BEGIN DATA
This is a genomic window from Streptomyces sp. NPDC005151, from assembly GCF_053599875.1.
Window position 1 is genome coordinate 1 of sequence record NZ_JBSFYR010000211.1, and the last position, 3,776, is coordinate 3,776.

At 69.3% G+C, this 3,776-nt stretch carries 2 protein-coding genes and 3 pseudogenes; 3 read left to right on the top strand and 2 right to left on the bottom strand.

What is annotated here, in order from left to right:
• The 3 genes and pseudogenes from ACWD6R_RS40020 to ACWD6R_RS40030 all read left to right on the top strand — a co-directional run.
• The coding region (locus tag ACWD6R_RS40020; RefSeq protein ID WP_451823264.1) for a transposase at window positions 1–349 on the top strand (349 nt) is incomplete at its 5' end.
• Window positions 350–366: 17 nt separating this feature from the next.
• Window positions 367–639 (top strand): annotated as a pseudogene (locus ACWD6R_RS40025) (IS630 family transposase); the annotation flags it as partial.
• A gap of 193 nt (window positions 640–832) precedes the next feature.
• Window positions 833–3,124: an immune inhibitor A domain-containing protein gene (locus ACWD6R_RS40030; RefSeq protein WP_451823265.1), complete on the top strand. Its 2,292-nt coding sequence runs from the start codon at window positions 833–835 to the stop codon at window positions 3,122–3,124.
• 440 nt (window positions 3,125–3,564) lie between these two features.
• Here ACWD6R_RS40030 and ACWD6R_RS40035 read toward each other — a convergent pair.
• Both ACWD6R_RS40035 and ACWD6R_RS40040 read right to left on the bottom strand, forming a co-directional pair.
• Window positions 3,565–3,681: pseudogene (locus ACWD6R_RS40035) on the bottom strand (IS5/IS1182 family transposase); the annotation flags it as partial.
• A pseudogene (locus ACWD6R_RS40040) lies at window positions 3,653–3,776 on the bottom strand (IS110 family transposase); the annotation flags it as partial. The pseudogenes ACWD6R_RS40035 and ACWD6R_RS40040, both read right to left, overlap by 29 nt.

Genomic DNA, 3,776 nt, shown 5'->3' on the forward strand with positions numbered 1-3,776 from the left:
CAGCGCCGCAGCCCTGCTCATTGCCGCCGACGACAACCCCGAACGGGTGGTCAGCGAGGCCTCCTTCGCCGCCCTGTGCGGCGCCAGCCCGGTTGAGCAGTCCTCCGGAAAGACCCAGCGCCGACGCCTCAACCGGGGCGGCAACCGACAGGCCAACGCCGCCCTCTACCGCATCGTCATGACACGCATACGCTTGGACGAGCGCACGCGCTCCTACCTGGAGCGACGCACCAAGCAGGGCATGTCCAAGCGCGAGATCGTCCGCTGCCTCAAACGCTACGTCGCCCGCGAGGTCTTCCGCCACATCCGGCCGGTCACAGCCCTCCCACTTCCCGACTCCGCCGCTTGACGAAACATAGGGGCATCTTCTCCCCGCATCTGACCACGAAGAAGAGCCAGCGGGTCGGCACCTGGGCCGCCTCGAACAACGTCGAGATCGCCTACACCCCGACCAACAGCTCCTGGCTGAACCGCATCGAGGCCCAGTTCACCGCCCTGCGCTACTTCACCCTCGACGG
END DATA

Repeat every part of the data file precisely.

This is a genomic window from Streptomyces sp. NPDC005151, from assembly GCF_053599875.1.
Window position 1 is genome coordinate 1 of sequence record NZ_JBSFYR010000211.1, and the last position, 3,776, is coordinate 3,776.

At 69.3% G+C, this 3,776-nt stretch carries 2 protein-coding genes and 3 pseudogenes; 3 read left to right on the top strand and 2 right to left on the bottom strand.

What is annotated here, in order from left to right:
• The 3 genes and pseudogenes from ACWD6R_RS40020 to ACWD6R_RS40030 all read left to right on the top strand — a co-directional run.
• The coding region (locus tag ACWD6R_RS40020; RefSeq protein ID WP_451823264.1) for a transposase at window positions 1–349 on the top strand (349 nt) is incomplete at its 5' end.
• Window positions 350–366: 17 nt separating this feature from the next.
• Window positions 367–639 (top strand): annotated as a pseudogene (locus ACWD6R_RS40025) (IS630 family transposase); the annotation flags it as partial.
• A gap of 193 nt (window positions 640–832) precedes the next feature.
• Window positions 833–3,124: an immune inhibitor A domain-containing protein gene (locus ACWD6R_RS40030; RefSeq protein WP_451823265.1), complete on the top strand. Its 2,292-nt coding sequence runs from the start codon at window positions 833–835 to the stop codon at window positions 3,122–3,124.
• 440 nt (window positions 3,125–3,564) lie between these two features.
• Here ACWD6R_RS40030 and ACWD6R_RS40035 read toward each other — a convergent pair.
• Both ACWD6R_RS40035 and ACWD6R_RS40040 read right to left on the bottom strand, forming a co-directional pair.
• Window positions 3,565–3,681: pseudogene (locus ACWD6R_RS40035) on the bottom strand (IS5/IS1182 family transposase); the annotation flags it as partial.
• A pseudogene (locus ACWD6R_RS40040) lies at window positions 3,653–3,776 on the bottom strand (IS110 family transposase); the annotation flags it as partial. The pseudogenes ACWD6R_RS40035 and ACWD6R_RS40040, both read right to left, overlap by 29 nt.

Genomic DNA, 3,776 nt, shown 5'->3' on the forward strand with positions numbered 1-3,776 from the left:
CAGCGCCGCAGCCCTGCTCATTGCCGCCGACGACAACCCCGAACGGGTGGTCAGCGAGGCCTCCTTCGCCGCCCTGTGCGGCGCCAGCCCGGTTGAGCAGTCCTCCGGAAAGACCCAGCGCCGACGCCTCAACCGGGGCGGCAACCGACAGGCCAACGCCGCCCTCTACCGCATCGTCATGACACGCATACGCTTGGACGAGCGCACGCGCTCCTACCTGGAGCGACGCACCAAGCAGGGCATGTCCAAGCGCGAGATCGTCCGCTGCCTCAAACGCTACGTCGCCCGCGAGGTCTTCCGCCACATCCGGCCGGTCACAGCCCTCCCACTTCCCGACTCCGCCGCTTGACGAAACATAGGGGCATCTTCTCCCCGCATCTGACCACGAAGAAGAGCCAGCGGGTCGGCACCTGGGCCGCCTCGAACAACGTCGAGATCGCCTACACCCCGACCAACAGCTCCTGGCTGAACCGCATCGAGGCCCAGTTCACCGCCCTGCGCTACTTCACCCTCGACGG